« on: July 16, 2013, 10:44:28 AM »
Wow...this became a way bigger discussion than i intented it to be.
So if i got everything right it is like that:
Same focal length + same aperture + same distance to subject on different formats = different FoV but with same same DoF. And that makes total sense to me because the lens projects the same image as before but on a smaller area to capture it.
And same focal length + same aperture + same object framing (which means bigger distance to subject on smaller formats) = bigger DoF on small formats because the focal distance is further away and smaller DoF on bigger formats because the focal distance is closer to MFD.
I hope my english is good enouh so everybody undertood what i meant...
Greetings from Germany,
Yes, you've got it right.
No, that is not correct."Same focal length + same aperture + same distance to subject on different formats = different FoV but with same same DoF."
That scenario, assuming you are comparing same sized reproductions (print or screen), results in less DoF from the crop camera because it is has a smaller CoC. Think of it like this, you have to enlarge the crop cameras image 2.5 times more (by area) than the ff one, bigger reproduction ratio = less dof. Don't forget any detail of the crop camera image is reproduced bigger than the same detail from the ff image on a same sized print (or screen).
IF, using your above scenario, you compared two prints from the different sensors where the details of the subject were the same size, so the crop camera print would be 40% the size of the ff print, then the dof would be identical.
You cannot remove reproduction size from the DoF calculation, DoF calculators assume a base standard, often an 8"x10" print viewed at 12", if you compare two same sized prints from different sized sensors then the smaller sensor has been enlarged more.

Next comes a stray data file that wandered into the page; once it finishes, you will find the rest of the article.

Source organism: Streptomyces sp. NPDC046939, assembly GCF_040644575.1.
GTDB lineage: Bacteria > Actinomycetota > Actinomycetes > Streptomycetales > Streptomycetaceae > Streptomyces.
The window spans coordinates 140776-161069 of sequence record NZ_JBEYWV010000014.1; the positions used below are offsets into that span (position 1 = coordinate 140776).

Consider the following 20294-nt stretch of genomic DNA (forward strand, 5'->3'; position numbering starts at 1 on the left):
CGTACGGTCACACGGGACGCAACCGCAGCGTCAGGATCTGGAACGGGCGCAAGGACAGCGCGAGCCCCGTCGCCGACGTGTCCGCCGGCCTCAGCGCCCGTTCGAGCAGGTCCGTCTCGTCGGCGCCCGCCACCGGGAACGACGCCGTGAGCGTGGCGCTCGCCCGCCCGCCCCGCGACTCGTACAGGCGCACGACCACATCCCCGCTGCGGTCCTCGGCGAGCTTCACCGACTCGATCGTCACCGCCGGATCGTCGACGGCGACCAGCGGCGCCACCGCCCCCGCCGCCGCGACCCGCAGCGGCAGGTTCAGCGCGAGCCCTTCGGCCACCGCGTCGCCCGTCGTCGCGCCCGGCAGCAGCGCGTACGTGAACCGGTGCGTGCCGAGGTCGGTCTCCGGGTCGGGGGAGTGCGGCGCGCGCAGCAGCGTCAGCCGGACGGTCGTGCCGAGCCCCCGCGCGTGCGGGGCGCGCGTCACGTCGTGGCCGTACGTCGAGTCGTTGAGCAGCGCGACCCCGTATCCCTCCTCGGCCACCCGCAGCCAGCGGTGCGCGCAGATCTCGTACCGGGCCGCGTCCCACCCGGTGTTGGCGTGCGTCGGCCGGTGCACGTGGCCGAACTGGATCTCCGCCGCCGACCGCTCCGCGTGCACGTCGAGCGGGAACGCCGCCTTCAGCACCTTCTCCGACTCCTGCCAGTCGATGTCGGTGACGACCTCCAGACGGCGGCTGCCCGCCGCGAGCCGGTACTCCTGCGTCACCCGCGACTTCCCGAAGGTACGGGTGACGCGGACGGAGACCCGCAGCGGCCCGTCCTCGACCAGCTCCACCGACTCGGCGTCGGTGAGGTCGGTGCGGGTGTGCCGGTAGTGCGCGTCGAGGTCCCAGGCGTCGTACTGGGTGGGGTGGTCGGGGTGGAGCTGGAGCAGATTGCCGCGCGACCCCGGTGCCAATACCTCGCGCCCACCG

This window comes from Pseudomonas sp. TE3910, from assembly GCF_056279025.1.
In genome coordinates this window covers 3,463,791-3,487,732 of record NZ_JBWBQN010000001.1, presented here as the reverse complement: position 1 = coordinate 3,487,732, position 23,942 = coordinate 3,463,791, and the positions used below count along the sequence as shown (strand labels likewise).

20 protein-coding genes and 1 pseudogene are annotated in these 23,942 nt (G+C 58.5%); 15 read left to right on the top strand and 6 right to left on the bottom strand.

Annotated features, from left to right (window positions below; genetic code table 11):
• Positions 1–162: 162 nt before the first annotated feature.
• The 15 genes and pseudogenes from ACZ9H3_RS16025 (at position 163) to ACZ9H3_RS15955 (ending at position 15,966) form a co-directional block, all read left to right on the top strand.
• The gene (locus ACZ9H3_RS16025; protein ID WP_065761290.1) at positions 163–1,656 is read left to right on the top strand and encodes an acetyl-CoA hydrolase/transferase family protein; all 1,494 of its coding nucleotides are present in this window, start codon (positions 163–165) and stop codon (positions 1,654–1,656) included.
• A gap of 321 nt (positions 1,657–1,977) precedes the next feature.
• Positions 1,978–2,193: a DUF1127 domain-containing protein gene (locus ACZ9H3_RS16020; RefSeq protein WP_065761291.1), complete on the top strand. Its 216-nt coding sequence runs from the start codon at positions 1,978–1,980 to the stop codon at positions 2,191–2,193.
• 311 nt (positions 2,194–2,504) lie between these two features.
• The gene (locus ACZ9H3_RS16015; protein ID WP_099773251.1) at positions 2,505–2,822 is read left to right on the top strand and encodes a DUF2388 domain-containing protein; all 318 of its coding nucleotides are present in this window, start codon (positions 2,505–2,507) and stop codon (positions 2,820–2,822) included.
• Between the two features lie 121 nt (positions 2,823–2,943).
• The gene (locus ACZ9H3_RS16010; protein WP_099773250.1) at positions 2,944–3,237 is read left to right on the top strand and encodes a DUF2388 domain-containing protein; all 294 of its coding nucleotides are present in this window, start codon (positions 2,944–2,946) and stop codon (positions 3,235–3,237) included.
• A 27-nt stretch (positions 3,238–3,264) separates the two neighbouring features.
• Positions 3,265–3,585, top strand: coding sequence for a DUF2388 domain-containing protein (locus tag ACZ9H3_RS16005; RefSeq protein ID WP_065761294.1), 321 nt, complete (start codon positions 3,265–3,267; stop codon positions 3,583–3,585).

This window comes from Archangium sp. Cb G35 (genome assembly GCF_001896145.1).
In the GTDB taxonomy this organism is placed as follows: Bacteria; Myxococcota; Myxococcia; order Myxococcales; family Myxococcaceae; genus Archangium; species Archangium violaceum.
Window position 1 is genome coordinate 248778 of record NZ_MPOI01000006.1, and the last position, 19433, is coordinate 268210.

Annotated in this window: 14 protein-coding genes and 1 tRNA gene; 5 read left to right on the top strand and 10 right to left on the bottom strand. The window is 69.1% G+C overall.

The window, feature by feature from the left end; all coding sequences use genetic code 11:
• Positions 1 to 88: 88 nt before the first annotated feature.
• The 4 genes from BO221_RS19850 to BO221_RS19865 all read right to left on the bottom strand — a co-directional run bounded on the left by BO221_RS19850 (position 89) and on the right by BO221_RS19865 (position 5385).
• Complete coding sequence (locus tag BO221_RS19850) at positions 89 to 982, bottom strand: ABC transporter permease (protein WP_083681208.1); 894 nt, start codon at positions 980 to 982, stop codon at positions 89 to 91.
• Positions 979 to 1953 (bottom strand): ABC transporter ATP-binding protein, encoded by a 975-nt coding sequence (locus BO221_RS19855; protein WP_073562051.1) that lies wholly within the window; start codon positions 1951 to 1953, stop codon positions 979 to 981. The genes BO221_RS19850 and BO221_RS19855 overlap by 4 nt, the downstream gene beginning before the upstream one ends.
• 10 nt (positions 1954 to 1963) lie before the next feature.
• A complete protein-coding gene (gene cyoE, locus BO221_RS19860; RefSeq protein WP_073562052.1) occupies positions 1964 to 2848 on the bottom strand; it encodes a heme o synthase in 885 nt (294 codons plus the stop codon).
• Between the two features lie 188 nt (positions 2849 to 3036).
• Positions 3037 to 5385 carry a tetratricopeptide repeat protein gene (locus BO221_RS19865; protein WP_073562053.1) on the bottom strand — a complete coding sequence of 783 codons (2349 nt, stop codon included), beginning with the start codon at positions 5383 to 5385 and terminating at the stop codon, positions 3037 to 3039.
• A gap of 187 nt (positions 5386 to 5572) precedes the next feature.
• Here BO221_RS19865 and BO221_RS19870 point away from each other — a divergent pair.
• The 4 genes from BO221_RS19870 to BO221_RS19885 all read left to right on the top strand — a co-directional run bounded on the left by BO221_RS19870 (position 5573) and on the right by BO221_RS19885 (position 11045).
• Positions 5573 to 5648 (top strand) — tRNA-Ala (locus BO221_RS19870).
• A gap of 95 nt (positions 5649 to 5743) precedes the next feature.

This is all covered and explained in my first reply, the second post, on page one. "If pictures are taken from the same distance using the same f-number, same focal length, and the final images are the same size, the smaller format has less DOF."
Quite correct. Canon itself uses a COC 0.035mm in DOF calculations for FF. On APS-C the image must be enlarged more to produce a 7x5 inch print, which means a smaller COC is needed and hence for APS-C, Canon uses a COC of 0.019mm in its calculations.
So, in your reality, if you print the same picture in two different sizes, the bigger one will have less DoF?
Good lord... I'm wasting my time here
Same logic - there is a magical print size which makes your P&S images look like they were shot using a FF camera?
Yes that is the reality I live in, unbeknown to you it is also the reality you live in, ignorance is bliss, you are wasting everybody's time here.....
Reproduction size and viewing distances are fundamental to DoF calculations, you cannot work out DoF figures without knowing how big your print will be and the viewing distance, as I keep saying, DoF calculators often work to the standard of an 8"x10" print viewed at 12".
Read about CoC, you know that "technical mumbo-jumbo" "you can ignore", well it turns out you can't ignore it if you want to understand the answer to the OP's question.
The CoC is not about DoF. When there are 3 parts in the image - sharp (DoF), blur (OOF) and "not sure", the CoC is about the "not sure" part.
Don't try to bend the spoon, that's impossible, because there is no spoon.